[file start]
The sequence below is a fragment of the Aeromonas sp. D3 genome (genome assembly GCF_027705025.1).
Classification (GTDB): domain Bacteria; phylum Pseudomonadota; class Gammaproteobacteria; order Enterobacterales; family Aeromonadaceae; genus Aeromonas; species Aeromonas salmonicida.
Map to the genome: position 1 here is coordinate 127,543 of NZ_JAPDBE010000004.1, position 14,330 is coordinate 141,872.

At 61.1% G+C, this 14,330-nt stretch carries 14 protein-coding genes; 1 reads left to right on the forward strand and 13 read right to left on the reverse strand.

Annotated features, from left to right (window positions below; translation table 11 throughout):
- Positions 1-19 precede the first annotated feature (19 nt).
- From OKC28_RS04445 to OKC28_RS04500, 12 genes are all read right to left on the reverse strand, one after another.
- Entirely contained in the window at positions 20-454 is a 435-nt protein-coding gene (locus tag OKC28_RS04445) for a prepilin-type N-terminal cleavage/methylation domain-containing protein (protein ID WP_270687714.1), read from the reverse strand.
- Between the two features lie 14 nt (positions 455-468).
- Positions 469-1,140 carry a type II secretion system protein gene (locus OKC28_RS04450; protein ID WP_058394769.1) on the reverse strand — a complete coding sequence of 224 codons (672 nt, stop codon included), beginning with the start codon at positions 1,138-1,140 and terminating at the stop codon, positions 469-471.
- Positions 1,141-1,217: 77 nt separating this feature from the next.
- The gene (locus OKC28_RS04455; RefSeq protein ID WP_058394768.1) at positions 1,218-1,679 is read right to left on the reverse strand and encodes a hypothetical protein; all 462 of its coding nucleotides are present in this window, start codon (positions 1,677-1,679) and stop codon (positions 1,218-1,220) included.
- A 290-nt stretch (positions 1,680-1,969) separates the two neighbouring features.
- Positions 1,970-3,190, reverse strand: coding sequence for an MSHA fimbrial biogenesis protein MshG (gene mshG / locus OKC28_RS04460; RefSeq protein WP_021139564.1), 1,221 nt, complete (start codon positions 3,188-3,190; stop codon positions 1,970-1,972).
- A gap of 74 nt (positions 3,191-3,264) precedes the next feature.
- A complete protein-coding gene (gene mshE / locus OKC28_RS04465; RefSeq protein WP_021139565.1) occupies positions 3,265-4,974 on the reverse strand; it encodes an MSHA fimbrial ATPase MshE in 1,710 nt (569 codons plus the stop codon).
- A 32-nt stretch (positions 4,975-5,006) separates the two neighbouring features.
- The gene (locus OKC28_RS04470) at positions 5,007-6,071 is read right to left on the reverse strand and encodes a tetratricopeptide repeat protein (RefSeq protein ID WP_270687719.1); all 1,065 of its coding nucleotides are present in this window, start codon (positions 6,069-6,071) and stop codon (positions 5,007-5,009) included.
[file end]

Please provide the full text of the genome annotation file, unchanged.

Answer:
The sequence below is a fragment of the Aeromonas sp. D3 genome (genome assembly GCF_027705025.1).
Classification (GTDB): domain Bacteria; phylum Pseudomonadota; class Gammaproteobacteria; order Enterobacterales; family Aeromonadaceae; genus Aeromonas; species Aeromonas salmonicida.
Map to the genome: position 1 here is coordinate 127,543 of NZ_JAPDBE010000004.1, position 14,330 is coordinate 141,872.

At 61.1% G+C, this 14,330-nt stretch carries 14 protein-coding genes; 1 reads left to right on the forward strand and 13 read right to left on the reverse strand.

Annotated features, from left to right (window positions below; translation table 11 throughout):
- Positions 1-19 precede the first annotated feature (19 nt).
- From OKC28_RS04445 to OKC28_RS04500, 12 genes are all read right to left on the reverse strand, one after another.
- Entirely contained in the window at positions 20-454 is a 435-nt protein-coding gene (locus tag OKC28_RS04445) for a prepilin-type N-terminal cleavage/methylation domain-containing protein (protein ID WP_270687714.1), read from the reverse strand.
- Between the two features lie 14 nt (positions 455-468).
- Positions 469-1,140 carry a type II secretion system protein gene (locus OKC28_RS04450; protein ID WP_058394769.1) on the reverse strand — a complete coding sequence of 224 codons (672 nt, stop codon included), beginning with the start codon at positions 1,138-1,140 and terminating at the stop codon, positions 469-471.
- Positions 1,141-1,217: 77 nt separating this feature from the next.
- The gene (locus OKC28_RS04455; RefSeq protein ID WP_058394768.1) at positions 1,218-1,679 is read right to left on the reverse strand and encodes a hypothetical protein; all 462 of its coding nucleotides are present in this window, start codon (positions 1,677-1,679) and stop codon (positions 1,218-1,220) included.
- A 290-nt stretch (positions 1,680-1,969) separates the two neighbouring features.
- Positions 1,970-3,190, reverse strand: coding sequence for an MSHA fimbrial biogenesis protein MshG (gene mshG / locus OKC28_RS04460; RefSeq protein WP_021139564.1), 1,221 nt, complete (start codon positions 3,188-3,190; stop codon positions 1,970-1,972).
- A gap of 74 nt (positions 3,191-3,264) precedes the next feature.
- A complete protein-coding gene (gene mshE / locus OKC28_RS04465; RefSeq protein WP_021139565.1) occupies positions 3,265-4,974 on the reverse strand; it encodes an MSHA fimbrial ATPase MshE in 1,710 nt (569 codons plus the stop codon).
- A 32-nt stretch (positions 4,975-5,006) separates the two neighbouring features.
- The gene (locus OKC28_RS04470) at positions 5,007-6,071 is read right to left on the reverse strand and encodes a tetratricopeptide repeat protein (RefSeq protein ID WP_270687719.1); all 1,065 of its coding nucleotides are present in this window, start codon (positions 6,069-6,071) and stop codon (positions 5,007-5,009) included.